Bitcoin’s zero-sum game | Inside Story

The argument for bitcoin based on scarcity is a form of bait and switch. The claimed uniqueness of bitcoin arises from the blockchain process, not from the fact that the supply is limited. Generating an item guaranteed to be in finite supply is far less difficult than creating a blockchain: all it requires is a reliable datestamp to ensure that no more of the item can be made. Finite supply is a necessary condition for any kind of collectible to be valuable, but it is not sufficient. Items with William Shakespeare’s signature are worth millions, while equally rare items signed by his forgotten contemporaries can be had for a few dollars. To be a store of value, an item must be valued by somebody (and not necessarily the holder).

There Is Nothing Virtual About Bitcoin’s Energy Appetite – The New York Times

The total network of computers plugged into the Bitcoin network consumes as much energy each day as some medium-size countries — which country depends on whose estimates you believe. And the network supporting Ethereum, the second-most valuable virtual currency, gobbles up another country’s worth of electricity each day. The energy consumption of these systems has risen as the prices of virtual currencies have skyrocketed, leading to a vigorous debate among Bitcoin and Ethereum enthusiasts about burning so much electricity.

MacroMania: Blockchain: what it is, what it does, and why you probably don’t need one

I’m not 100% sure, but I believe the corporate versions of blockchain are likely to stick to the standard model of reputation-based accounting. In this case, the efficiency gains of “blockchain” boil down to the gains associated with making databases more synchronized across trading partners, more cryptographically secure, more visible, more complete, etc. In short, there is nothing revolutionary or radical going on here — it’s just the usual advancement of the technology and methods associated with the on-going problem of database management. Labeling the endeavor blockchain is alright, I guess. It certainly makes for good marketing!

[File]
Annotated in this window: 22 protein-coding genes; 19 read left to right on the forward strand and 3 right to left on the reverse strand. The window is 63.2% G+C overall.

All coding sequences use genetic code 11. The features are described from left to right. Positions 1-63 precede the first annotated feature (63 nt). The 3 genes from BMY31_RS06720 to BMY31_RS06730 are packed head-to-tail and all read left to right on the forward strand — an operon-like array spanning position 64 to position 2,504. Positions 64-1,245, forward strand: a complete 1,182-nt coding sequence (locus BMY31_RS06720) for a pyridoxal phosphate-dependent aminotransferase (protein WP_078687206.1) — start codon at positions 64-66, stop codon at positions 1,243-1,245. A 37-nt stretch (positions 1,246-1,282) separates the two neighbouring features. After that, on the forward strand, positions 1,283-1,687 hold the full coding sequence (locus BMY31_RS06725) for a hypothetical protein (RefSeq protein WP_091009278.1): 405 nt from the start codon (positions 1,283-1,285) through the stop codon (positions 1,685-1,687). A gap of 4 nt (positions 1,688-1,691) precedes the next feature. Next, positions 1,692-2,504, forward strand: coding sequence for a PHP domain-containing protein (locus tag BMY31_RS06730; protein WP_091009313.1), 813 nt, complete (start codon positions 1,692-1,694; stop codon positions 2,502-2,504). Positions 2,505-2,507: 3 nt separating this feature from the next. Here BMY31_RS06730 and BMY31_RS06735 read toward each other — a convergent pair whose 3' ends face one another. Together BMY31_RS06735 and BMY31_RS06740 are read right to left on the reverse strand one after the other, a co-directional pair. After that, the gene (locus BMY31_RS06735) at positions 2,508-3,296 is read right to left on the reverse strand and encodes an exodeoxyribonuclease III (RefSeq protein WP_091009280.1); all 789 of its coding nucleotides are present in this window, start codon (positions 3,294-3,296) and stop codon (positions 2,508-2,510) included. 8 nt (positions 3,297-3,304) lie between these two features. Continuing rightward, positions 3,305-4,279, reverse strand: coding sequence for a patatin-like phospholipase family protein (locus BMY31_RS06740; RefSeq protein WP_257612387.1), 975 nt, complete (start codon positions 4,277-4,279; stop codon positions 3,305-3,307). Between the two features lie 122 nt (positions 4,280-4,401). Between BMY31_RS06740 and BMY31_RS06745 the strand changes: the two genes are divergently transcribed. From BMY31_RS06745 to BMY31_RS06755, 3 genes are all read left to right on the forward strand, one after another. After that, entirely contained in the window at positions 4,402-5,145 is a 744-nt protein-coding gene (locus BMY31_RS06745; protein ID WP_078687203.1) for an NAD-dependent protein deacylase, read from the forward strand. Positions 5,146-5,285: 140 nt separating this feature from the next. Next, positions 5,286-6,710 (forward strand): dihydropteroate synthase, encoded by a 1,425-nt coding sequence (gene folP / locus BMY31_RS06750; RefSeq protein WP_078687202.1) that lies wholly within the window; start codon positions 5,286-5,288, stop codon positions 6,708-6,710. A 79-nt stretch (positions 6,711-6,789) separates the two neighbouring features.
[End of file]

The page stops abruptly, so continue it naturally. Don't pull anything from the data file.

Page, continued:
1. Boone Pickens, a Texas-Size Businessman, Calls It Quits – The New York Times

Though Mr. Pickens, a famous fitness buff who once challenged President Barack Obama to an exercise competition, is still involved in his business affairs, his retirement ends a larger-than-life, only-in-America career. “Everything is big in Texas, and T. Boone is the personification of that,” said Amy Myers Jaffe, a senior fellow for energy and the environment at the Council on Foreign Relations. “He bets big. He has big ideas. And he puts big numbers behind it.”

The ugly face of ethno-nationalists – The Washington Post

Xenophobia is now a defining feature of the GOP. Trump now and then will lean toward a deal for the dreamers or sound sympathetic toward legal immigrants for a moment, only to be snatched back into xenophobic mode by the anti-immigration vanguard in the House and Senate and by advisers like Chief of Staff John F. Kelly and senior adviser Stephen Miller, enthusiasts of such measures as the Muslim ban and the attack on local law enforcement that do not enable indiscriminate deportation. When Senate Majority Leader Mitch McConnell (R-Ky.) takes to the floor to claim Democrats care more about illegal immigrants than sick kids or the military, you see how vital the race/immigrant card has become to the GOP’s unity.

What destroyed Venezuela’s economy could destroy ours too – The Washington Post